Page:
It is contended by appellant Frawley that the District Court erred in not allowing his claim for rental (1) prior to filing of the petition (as a general claim); (2) from the date of the filing of the petition to the date of vacation of his premises by the trustee (as a part of the costs of administration); and (3) for the future in so far as he has been damaged by the bankrupt's breach of the lease (as a general claim). Clearly the delinquent rental due lessor at the time of the filing of the petition is a general claim, and, if not already allowed as such, should be so allowed by the referee. Clearly, also, Frawley's claim as to damages should be allowed as a general claim, if and when liquidated. Frawley is just as clearly entitled to have his claim for the reasonable value of the use and occupancy of the premises by the trustee accruing after the bankruptcy and prior to surrender of the premises by the trustee, paid from the general estate as a part of the costs of administration, if the evidence shows that the premises were retained for the benefit of the estate after the adjudication. We find nothing in the record to show that that fact was or was not determined by the District Court.

Beyond this, however, the court cannot go. He may not have such costs of administration paid from the proceeds of sale of the fixtures located in the leased premises, as against William Chakos, the mortgagee of such personal property. The trustee, if he has enjoyed the possession of the premises, must pay to the owner thereof as a part of the costs, the reasonable value of such use and enjoyment, out of the funds he holds for the general creditors. But the mortgagee is not the user of the premises, or the occupant thereof. His lien is not to be divested to the extent of paying the trustee's debt for the latter's occupancy. In re Williams (C. C. A.) 156 F. 934; Mills v. Virginia-Carolina Lbr. Co. (C. C. A.) 164 F. 168, 21 L. R. A. (N. S.) 901; In re Howard (D. C.) 207 F. 402; In re Prince & Walter (D. C.) 131 F. 546; In re Russell Falls Co. (D. C.) 249 F. 260. Whether Frawley has a valid claim against William Chakos and the latter's property for the reasonable value of the storage of such property is not presented to this court.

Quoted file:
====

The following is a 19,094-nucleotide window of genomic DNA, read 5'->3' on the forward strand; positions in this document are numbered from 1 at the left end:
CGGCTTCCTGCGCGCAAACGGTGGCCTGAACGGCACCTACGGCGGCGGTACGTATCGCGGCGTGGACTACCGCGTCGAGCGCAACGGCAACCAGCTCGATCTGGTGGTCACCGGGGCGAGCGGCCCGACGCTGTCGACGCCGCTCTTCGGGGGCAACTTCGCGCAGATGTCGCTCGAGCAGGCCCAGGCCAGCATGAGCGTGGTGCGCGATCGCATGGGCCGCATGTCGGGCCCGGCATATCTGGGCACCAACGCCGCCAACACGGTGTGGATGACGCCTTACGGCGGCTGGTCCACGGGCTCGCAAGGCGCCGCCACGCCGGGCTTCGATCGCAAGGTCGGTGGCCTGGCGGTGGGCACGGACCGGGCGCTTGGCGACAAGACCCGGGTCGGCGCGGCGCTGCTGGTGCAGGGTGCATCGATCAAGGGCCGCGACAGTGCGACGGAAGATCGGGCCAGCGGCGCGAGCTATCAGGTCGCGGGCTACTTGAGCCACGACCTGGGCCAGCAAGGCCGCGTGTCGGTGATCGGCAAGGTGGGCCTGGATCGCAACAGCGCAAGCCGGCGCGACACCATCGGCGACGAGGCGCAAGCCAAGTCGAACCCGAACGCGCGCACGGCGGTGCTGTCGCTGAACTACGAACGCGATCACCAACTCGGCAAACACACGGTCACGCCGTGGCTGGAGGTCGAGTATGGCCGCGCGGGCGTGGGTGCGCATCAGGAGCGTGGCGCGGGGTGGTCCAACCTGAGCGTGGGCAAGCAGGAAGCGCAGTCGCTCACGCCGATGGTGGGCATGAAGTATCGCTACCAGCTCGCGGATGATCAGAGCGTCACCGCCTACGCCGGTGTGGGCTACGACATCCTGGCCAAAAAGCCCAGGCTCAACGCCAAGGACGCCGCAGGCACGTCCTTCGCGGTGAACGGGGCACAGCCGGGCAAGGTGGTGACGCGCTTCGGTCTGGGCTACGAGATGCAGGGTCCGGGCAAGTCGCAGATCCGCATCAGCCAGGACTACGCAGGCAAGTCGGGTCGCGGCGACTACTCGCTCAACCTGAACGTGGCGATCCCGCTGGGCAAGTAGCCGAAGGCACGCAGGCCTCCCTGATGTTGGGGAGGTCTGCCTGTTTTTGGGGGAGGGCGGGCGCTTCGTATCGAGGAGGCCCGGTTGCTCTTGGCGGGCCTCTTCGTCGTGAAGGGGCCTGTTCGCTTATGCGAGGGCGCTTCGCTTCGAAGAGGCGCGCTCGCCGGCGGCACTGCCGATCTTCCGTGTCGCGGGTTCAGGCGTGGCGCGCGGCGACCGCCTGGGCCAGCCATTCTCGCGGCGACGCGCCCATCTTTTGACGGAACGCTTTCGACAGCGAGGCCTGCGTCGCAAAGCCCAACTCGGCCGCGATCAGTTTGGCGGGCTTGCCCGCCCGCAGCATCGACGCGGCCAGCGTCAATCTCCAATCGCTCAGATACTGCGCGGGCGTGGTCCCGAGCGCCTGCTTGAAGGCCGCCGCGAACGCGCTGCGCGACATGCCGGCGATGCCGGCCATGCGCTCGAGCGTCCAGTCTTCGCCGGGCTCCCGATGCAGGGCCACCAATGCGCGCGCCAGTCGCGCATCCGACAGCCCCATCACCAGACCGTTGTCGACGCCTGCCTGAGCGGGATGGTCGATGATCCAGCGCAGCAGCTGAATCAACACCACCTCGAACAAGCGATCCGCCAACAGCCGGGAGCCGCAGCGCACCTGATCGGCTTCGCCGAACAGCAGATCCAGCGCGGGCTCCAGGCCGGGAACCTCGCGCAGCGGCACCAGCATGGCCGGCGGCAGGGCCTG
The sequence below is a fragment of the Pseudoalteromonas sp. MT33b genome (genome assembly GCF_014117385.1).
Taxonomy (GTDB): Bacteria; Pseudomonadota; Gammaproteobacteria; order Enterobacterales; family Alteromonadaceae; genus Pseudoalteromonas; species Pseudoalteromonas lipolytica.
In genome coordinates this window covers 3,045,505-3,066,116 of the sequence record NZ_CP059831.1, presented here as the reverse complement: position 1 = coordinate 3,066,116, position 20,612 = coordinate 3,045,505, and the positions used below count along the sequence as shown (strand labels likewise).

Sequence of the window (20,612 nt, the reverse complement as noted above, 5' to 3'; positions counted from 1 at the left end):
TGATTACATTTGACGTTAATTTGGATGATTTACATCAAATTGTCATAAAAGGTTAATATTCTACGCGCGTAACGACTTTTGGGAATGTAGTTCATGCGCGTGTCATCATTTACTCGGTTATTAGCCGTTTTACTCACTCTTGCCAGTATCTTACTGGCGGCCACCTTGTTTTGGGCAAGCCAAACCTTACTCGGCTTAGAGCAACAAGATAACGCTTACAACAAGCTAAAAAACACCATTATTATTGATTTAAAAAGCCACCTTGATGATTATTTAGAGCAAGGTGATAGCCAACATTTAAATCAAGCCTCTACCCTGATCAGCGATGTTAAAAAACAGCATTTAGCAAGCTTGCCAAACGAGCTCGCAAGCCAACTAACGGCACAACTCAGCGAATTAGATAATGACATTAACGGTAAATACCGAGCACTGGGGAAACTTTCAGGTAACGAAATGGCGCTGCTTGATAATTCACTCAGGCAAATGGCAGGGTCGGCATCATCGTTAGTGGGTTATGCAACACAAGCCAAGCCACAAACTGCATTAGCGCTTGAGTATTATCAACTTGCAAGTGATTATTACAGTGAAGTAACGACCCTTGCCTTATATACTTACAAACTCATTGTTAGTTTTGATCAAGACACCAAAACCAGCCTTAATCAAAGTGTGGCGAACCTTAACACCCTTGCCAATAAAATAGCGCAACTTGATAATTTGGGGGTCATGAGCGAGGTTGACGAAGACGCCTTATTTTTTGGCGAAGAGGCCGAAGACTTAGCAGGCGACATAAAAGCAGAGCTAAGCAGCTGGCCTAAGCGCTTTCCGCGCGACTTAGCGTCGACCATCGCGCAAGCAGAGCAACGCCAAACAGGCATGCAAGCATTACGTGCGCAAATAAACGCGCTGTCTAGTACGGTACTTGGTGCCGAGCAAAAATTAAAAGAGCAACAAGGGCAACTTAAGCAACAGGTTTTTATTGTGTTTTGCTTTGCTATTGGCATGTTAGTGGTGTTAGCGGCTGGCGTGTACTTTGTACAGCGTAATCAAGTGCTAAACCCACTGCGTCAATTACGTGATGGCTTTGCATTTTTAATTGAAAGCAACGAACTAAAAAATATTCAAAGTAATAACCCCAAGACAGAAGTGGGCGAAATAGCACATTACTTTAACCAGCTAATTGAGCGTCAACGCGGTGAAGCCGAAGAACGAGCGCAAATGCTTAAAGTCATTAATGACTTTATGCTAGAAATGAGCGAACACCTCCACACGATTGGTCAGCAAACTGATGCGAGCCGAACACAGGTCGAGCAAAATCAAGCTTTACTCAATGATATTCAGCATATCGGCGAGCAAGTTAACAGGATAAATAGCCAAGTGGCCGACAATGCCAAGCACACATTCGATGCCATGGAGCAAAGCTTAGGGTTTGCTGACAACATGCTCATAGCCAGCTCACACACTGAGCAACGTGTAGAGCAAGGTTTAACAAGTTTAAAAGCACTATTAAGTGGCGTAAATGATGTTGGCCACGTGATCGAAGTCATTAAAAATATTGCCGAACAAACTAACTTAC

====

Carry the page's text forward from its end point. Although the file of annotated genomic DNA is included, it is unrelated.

Appellant Frawley has no right in this court as an appellant from orders from which the trustee was a proper appellant. His only standing is that of a creditor. As such he may not appeal from the order of the District Court, unless the trustee fails so to do, and the court gives him permission to appeal, preferably in the name of the trustee. See the following authorities: Ohio Valley v. Mack, 163 F. 155, 24 L. R. A. (N. S.) 184 (C. C. A. 6); Foreman v. Burleigh, 109 F. 313 (C. C. A. 1); Chatfield v. O'Dwyer, 101 F. 797 (C. C. A. 8).

As to Frawley's claims for rental in the foregoing respects the decision of the District Court is reversed, with directions to proceed in accordance with this opinion, if it has not already done so. We find it most difficult to ascertain from the record presented, just what, if anything, the court has done in this regard.

We find no error in the remaining assignments. Therefore in all other respects the decision is affirmed. The trustee and appellant Frawley shall each pay one-half the costs of this appeal.